The Last One

It had been an interesting year. What members of the High School youth group hadn’t graduated were moving away – save for me. I stuck with it a little longer than the rest. At first I didn’t even know why the older ones had quit church altogether. I always seemed to be out of the loop on these things. So while I was a youth group of one, it was decided that my Sunday School lessons were to take place in the Pastor’s office. Perhaps this was to see whether or not the rebellion of the others would prove contagious. The rest of my family had already begun to attend a non-denominational seeker-sensitive church and I wasn’t ready to leave the church I had known for about five years. It would take a little convincing for me to switch. That’s the last time I knew everyone who was a part of my church family in my home church. After that, I sort of made it a point to not really get to know anyone. It seemed to make things easier when we inevitably moved away or decided that it was time to find a new church. Then again, it’s been a long time since a church has felt like home or a family.

A church that feels like home or family isn’t something that you notice until it’s gone. Sometimes the subtle change in the atmosphere is easy to miss. I really wish I remembered what it was like back then, whether or not people were still warm and friendly, or polite and distant given the falling-out of the church and it’s youth group. Whether or not people remembered to invite me to events or made it a point to forget to extend an invitation. Churches tend to be forgiving if the reason for leaving them is “I’m moving to another city / state.” They tend to be awkward if that is not the case.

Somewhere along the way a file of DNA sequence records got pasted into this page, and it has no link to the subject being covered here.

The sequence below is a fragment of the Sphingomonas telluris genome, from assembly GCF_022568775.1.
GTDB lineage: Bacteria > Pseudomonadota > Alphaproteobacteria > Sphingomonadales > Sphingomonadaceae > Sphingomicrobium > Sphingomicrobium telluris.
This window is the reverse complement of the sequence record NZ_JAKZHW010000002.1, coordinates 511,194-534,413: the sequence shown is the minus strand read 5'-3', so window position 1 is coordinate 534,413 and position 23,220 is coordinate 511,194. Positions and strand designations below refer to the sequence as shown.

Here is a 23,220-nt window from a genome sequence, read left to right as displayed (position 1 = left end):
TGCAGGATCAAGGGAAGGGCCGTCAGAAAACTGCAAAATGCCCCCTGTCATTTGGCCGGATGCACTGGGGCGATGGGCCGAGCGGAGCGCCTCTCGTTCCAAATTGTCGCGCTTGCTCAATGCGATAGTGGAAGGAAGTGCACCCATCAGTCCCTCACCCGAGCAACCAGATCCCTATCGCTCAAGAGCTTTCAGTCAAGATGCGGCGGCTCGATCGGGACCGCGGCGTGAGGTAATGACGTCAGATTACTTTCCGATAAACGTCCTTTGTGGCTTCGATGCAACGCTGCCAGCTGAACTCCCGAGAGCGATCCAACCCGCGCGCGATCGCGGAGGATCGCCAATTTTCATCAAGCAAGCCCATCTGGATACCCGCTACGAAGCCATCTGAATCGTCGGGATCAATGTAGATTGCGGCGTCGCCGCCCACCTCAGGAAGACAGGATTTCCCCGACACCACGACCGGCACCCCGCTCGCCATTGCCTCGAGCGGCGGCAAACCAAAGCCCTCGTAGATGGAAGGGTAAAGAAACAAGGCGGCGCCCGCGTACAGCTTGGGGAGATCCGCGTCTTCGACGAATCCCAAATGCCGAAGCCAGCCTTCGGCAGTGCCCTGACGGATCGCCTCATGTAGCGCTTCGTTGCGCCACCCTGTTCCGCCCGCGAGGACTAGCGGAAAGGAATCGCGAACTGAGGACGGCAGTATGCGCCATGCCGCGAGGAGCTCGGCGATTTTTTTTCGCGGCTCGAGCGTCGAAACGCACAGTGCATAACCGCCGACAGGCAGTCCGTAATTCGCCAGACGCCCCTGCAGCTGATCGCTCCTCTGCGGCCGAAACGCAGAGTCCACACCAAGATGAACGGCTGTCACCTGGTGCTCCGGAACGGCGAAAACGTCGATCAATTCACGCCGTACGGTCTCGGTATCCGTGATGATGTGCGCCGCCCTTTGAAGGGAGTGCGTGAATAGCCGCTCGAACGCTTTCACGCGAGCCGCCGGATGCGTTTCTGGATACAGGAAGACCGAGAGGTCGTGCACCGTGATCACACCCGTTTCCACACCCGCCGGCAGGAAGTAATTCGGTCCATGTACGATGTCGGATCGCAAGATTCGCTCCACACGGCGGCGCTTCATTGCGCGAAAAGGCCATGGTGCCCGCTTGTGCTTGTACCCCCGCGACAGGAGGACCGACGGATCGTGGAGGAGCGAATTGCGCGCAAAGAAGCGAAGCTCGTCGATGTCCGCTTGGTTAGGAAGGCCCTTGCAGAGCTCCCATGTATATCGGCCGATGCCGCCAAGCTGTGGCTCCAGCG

In every instance, so long as our theological beliefs were the same as the church, everyone got along famously. But as soon as there was a difference, it was as if we had fallen off of the straight and narrow and the church could not possibly be wrong. I’m just glad that no one really made an attempt to ‘turn’ us back to their way of thinking. Come to think of it, a family that polices the thoughts and beliefs of it’s members is an unhealthy one. When I look at my extended family, we all manage to share the same table whether we’re republicans and democrats or Colts and Bronco fans. Our difference doesn’t drive us further apart from one another, but brings us together. For centuries, Christians have been separating themselves out and that does nothing to resolve the original conflict (admittedly, it’s quite possible we don’t even know what it was), it just makes room for dozens of potential smaller conflicts. It’s played out with division within doctrines of denominations, and is played out within individual churches when a member deviates from the established norms.

Why can’t we just accept that there multiple possible interpretations that are all equally valid? Why must we choose one to be correct and all the others to be incorrect? Why can’t we all sit at the same table even if we’re in opposite theological camps? Are you afraid that my rebellion and disagreement is contagious and will ruin the unity of your church? Look around – Christianity is divided into denominations, sub-denominations, cults, and positions of every kind. There’s likely some difference in what you and every member of your church believes – it’s just that all of you know better than to speak of it out loud, because once it was spoken then the welcome mat gets pulled up and the doors locked. Once you don’t agree that’s reason enough to be less friendly, less welcoming, less accepting of the heretic in your midst for however long it takes for them to get the message that they don’t belong in your church.

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...Anyway, that's just how I feel about it ... What do you think?

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